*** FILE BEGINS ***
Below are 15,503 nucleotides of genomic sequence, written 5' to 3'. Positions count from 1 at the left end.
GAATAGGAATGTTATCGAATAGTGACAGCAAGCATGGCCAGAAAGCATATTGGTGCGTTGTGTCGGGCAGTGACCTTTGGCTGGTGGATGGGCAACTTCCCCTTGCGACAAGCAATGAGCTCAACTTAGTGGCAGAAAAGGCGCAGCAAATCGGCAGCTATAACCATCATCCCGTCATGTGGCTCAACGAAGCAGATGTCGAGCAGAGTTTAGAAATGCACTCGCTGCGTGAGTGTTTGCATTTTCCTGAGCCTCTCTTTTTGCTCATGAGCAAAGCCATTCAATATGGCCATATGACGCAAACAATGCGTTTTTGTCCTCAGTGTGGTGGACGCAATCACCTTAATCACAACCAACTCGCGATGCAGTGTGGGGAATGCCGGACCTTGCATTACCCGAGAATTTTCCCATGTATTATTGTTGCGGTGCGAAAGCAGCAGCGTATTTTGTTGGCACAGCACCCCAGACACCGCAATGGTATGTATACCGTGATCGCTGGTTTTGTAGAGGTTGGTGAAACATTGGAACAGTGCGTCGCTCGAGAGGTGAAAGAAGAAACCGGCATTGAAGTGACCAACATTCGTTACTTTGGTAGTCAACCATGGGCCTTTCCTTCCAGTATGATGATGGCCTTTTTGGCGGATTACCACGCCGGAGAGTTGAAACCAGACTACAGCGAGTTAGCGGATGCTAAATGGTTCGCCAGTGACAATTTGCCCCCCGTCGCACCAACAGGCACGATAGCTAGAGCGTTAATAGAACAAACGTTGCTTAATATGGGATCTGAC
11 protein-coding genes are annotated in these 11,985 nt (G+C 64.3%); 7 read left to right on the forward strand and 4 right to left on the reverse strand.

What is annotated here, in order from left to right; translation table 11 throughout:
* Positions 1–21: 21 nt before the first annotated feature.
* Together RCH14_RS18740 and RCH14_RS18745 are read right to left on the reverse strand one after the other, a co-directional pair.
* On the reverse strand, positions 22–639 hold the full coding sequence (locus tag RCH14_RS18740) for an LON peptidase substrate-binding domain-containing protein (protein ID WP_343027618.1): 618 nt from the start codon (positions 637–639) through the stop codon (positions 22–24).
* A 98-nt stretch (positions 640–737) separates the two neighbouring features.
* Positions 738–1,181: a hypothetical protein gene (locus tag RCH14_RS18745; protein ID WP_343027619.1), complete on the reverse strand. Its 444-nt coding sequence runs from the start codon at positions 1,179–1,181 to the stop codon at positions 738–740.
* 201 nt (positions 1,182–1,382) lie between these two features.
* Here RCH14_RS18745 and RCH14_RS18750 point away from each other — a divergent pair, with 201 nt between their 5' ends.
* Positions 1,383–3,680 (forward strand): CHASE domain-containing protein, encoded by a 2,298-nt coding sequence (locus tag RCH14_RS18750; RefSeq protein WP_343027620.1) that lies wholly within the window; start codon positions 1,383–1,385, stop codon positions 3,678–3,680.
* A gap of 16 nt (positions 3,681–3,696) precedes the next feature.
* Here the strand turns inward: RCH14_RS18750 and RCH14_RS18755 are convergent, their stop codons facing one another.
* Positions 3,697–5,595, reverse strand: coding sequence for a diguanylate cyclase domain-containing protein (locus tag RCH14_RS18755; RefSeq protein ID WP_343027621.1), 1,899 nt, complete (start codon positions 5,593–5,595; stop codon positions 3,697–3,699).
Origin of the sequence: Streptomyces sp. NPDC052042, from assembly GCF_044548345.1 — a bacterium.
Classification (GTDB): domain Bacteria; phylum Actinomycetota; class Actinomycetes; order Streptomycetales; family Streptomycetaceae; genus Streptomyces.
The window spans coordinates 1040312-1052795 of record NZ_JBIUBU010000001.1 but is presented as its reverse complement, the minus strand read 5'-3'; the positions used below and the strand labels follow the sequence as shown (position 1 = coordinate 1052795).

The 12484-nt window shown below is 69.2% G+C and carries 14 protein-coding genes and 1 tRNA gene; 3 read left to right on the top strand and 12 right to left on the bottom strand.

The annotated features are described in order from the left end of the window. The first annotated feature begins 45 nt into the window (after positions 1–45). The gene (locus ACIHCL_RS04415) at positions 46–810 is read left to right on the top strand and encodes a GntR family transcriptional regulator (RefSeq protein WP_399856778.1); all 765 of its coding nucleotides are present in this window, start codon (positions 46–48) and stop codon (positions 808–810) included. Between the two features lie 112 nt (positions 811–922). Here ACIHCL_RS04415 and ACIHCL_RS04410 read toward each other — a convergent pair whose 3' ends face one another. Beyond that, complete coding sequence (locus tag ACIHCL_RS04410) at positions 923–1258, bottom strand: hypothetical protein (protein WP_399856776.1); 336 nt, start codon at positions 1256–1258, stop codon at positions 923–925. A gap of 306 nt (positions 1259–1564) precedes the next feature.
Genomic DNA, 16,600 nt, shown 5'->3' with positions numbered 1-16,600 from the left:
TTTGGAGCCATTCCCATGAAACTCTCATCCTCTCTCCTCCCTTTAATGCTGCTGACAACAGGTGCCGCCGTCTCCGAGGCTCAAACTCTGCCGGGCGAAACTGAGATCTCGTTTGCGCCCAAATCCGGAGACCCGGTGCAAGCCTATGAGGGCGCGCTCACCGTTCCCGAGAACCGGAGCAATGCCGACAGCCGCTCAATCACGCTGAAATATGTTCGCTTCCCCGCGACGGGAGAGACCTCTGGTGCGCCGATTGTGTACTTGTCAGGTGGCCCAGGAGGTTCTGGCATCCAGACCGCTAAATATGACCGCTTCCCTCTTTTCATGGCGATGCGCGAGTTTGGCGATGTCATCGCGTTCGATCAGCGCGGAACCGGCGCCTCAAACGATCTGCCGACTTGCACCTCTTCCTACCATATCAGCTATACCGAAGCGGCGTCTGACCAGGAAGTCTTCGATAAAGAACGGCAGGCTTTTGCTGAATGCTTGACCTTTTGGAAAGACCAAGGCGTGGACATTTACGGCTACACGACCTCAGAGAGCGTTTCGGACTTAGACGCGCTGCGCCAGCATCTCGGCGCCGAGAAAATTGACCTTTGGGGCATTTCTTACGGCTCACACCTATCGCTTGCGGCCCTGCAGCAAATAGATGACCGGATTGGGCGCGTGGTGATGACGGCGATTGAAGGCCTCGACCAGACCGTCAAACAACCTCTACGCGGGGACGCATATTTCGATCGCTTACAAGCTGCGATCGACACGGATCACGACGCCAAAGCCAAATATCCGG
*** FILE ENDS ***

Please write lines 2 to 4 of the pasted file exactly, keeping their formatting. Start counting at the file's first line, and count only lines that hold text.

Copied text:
GAATAGGAATGTTATCGAATAGTGACAGCAAGCATGGCCAGAAAGCATATTGGTGCGTTGTGTCGGGCAGTGACCTTTGGCTGGTGGATGGGCAACTTCCCCTTGCGACAAGCAATGAGCTCAACTTAGTGGCAGAAAAGGCGCAGCAAATCGGCAGCTATAACCATCATCCCGTCATGTGGCTCAACGAAGCAGATGTCGAGCAGAGTTTAGAAATGCACTCGCTGCGTGAGTGTTTGCATTTTCCTGAGCCTCTCTTTTTGCTCATGAGCAAAGCCATTCAATATGGCCATATGACGCAAACAATGCGTTTTTGTCCTCAGTGTGGTGGACGCAATCACCTTAATCACAACCAACTCGCGATGCAGTGTGGGGAATGCCGGACCTTGCATTACCCGAGAATTTTCCCATGTATTATTGTTGCGGTGCGAAAGCAGCAGCGTATTTTGTTGGCACAGCACCCCAGACACCGCAATGGTATGTATACCGTGATCGCTGGTTTTGTAGAGGTTGGTGAAACATTGGAACAGTGCGTCGCTCGAGAGGTGAAAGAAGAAACCGGCATTGAAGTGACCAACATTCGTTACTTTGGTAGTCAACCATGGGCCTTTCCTTCCAGTATGATGATGGCCTTTTTGGCGGATTACCACGCCGGAGAGTTGAAACCAGACTACAGCGAGTTAGCGGATGCTAAATGGTTCGCCAGTGACAATTTGCCCCCCGTCGCACCAACAGGCACGATAGCTAGAGCGTTAATAGAACAAACGTTGCTTAATATGGGATCTGAC
11 protein-coding genes are annotated in these 11,985 nt (G+C 64.3%); 7 read left to right on the forward strand and 4 right to left on the reverse strand.

What is annotated here, in order from left to right; translation table 11 throughout: